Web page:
Start by looking at the load resistor. If the BC243 is turned completely on, the emitter current would be limited to about 100 mA. In fact, looking at the path through the 10k resistor and the 2 base-emitter junctions, it's clear that the emitter of the BC243 will get to no more than about 13.6 volts (15 minus 2 times 0.7) and may be a little less, and this refines the maximum current estimate to about 13.5 volts / 151 ohms, or about 90 mA.
Is this reasonable? assuming a gain of about 100 (from the data sheet), the base current in the BD243 needs to be about 0.9 mA. Add 0.7 mA through the 1k resistor, and you need 1.6 mA from the BC337. Again, assuming a gain of 100, this means a base current of about 16 uA, which will require about 0.16 volts across the 10k resistor, which confirms a load voltage of about 13.5 volts.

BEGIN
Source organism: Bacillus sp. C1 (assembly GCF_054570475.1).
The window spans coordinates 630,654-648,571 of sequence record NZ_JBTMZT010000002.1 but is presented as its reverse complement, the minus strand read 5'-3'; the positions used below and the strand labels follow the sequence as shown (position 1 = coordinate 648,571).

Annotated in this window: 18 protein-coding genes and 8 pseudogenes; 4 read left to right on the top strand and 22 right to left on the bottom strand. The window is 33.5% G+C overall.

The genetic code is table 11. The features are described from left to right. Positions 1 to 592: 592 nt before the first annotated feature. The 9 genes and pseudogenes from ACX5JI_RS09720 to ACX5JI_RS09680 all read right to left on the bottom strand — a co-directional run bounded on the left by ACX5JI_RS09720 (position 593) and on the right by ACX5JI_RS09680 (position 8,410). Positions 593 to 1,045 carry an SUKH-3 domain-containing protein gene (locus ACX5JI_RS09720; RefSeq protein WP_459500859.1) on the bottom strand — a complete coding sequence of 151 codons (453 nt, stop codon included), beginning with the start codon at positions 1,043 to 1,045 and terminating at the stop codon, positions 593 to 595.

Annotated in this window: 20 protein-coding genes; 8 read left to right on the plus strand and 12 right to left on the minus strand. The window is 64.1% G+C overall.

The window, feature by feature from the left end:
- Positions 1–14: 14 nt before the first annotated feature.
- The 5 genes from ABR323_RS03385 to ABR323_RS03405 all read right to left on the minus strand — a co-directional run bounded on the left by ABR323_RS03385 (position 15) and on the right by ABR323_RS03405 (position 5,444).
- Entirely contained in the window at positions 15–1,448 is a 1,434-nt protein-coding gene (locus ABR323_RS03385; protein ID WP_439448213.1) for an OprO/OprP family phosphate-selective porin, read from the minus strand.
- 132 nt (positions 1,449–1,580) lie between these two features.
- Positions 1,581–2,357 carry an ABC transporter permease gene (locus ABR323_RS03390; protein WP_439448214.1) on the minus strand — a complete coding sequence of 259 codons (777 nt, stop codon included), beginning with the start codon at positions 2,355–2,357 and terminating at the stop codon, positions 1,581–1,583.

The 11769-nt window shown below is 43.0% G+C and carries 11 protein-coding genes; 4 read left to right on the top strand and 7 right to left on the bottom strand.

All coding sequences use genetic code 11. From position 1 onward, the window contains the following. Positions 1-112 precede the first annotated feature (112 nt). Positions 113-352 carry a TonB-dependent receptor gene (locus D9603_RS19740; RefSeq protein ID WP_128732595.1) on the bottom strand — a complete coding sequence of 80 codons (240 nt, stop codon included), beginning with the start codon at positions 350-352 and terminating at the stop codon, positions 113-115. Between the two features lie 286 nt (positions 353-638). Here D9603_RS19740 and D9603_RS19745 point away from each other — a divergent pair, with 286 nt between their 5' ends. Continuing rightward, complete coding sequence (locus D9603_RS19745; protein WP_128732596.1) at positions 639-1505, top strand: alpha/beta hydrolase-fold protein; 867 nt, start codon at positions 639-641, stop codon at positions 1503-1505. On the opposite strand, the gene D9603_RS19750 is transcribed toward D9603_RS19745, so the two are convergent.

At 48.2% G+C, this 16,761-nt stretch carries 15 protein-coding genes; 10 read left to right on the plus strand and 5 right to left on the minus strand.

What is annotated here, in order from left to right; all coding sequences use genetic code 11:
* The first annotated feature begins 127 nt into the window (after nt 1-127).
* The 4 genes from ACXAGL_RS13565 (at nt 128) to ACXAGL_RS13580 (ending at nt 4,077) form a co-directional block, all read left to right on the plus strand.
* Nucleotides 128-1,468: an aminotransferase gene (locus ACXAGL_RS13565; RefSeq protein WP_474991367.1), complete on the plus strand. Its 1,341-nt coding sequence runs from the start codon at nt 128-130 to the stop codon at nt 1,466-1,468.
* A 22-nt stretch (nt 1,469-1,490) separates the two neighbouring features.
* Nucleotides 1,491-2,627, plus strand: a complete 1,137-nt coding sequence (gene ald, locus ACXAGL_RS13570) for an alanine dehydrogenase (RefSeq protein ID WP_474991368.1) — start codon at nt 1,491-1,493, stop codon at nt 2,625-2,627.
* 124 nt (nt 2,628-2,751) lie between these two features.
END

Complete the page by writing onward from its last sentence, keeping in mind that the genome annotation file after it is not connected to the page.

Since the voltage across the BC337 is about half the voltage across the BD243, and the current is about 1/50, the BC337 dissipation will be about 1% and can be ignored. The VCE of the BD243 will be about 1.5 volts, and the current about 0.09 amps, so the dissipation will be about 135 mW.
With this said, the quiescent condition probably assumes that the 10k resistor is either open or connected to ground. In this case, the BC337 has no base drive, and the BD243 base is driven by leakage through the BC337. You'll need to look at the data sheet to determine this, then calculate the effects on the load and the transistor.